New Prov­inces

Enterprise - - Letters - Shazia Ilahi, Karachi.

It is a sound idea and one that all po­lit­i­cal par­ties ought to con­sider tak­ing up in the next par­lia­ment. Prime Min­is­ter Shahid Khaqan Ab­basi’s in­vi­ta­tion to all po­lit­i­cal par­ties to come to­gether for a di­a­logue on cre­at­ing new prov­inces is un­likely to be taken up in the fi­nal weeks of the cur­rent par­lia­ment. In­deed, the very fact that Mr Ab­basi ex­tended his of­fer in Ba­hawalpur and went on to crit­i­cise the South Pun­jab Province Front, sug­gest­ing that the group should wait for the gen­eral elec­tion to de­ter­mine if it has a pub­lic man­date, in­di­cates that the PML-N does not ex­pect to con­vene a mul­ti­party con­fer­ence on the is­sue soon. Yet, the case for re­con­sid­er­ing the four-province struc­ture of the fed­er­a­tion is un­de­ni­ably strong.

To be­gin with, the con­sti­tu­tional fu­ture of Fata has yet to be set­tled, with the PML-N de­lay­ing im­ple­men­ta­tion of its own Fata re­forms pack­age. If a merger be­tween Fata and Khy­ber Pakhtunkhwa is deemed the most ap­pro­pri­ate, the fu­ture of the ex­ist­ing prov­inces can also be con­sid­ered at the same time. As Mr Ab­basi noted, there have long been claims to a sep­a­rate Hazara province in an area of KP that also hap­pens to be a po­lit­i­cal strong­hold of the PML-N. Mean­while, the pop­u­la­tion of Pun­jab is more than 100m. The sheer size of Pun­jab de­mands that at least some con­sid­er­a­tion be given to whether smaller prov­inces would be bet­ter for ad­min­is­tra­tion and gov­er­nance pur­poses. Cer­tainly, there are no easy an­swers and great care will need to be taken to en­sure that a na­tional de­bate on new prov­inces does not de­scend into bit­ter, par­ti­san fight­ing.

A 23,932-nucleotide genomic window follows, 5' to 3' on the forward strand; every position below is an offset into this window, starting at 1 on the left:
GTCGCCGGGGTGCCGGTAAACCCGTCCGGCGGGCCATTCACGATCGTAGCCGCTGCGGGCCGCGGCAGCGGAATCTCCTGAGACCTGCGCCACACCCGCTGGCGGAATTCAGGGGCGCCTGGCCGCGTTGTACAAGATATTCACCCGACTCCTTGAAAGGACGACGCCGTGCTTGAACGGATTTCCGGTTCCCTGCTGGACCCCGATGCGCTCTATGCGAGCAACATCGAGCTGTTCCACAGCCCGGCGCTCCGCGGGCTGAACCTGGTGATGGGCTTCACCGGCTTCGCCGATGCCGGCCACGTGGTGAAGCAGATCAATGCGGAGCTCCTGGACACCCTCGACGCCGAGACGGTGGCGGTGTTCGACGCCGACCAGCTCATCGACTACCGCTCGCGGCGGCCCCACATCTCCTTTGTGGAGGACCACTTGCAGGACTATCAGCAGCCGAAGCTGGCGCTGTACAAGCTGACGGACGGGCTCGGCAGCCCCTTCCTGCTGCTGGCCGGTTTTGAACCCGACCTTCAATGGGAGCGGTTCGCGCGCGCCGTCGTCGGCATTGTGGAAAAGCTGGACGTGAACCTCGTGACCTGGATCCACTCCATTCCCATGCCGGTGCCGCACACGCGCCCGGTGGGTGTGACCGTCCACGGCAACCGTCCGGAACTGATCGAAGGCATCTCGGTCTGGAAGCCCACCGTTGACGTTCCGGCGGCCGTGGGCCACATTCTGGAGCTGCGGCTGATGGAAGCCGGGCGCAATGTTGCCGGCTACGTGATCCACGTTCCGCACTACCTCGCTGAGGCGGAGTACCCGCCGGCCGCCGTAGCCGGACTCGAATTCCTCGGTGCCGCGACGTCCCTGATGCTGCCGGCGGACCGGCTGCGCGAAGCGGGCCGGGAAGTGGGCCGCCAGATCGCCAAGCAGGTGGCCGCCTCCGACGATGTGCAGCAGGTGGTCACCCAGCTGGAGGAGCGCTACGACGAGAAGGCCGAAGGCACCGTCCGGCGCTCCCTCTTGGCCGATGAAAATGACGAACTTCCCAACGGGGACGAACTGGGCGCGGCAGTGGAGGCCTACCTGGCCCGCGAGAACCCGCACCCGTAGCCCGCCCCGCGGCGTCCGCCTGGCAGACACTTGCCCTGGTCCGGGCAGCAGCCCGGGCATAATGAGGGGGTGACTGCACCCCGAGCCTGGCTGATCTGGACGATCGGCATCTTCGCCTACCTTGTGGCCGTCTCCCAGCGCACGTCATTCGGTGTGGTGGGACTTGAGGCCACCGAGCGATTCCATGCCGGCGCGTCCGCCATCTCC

Yet, a series of con­sti­tu­tional amend­ments and the land­mark sev­enth Na­tional Fi­nance Com­mis­sion award since the tran­si­tion to democ­racy be­gan in 2008 sug­gest that se­ri­ous po­lit­i­cal de­bate can be held and con­sen­sus on tough is­sues is pos­si­ble. There is an­other as­pect to the de­bate on new prov­inces: the mostly dys­func­tional lo­cal gov­ern­ment sys­tems that ex­ist in the prov­inces to­day. While new prov­inces may be nec­es­sary, they are not the only so­lu­tion to the democ­racy and gov­er­nance deficits that ex­ist to­day. The third tier of the state, lo­cal gov­ern­ments, is of­ten where many of the ser­vices that the cit­i­zenry needs or is de­mand­ing can be pro­vided most ef­fi­ciently. A com­bi­na­tion of more prov­inces and much stronger lo­cal gov­ern­ments in all prov­inces could be the key to bet­ter gov­er­nance.

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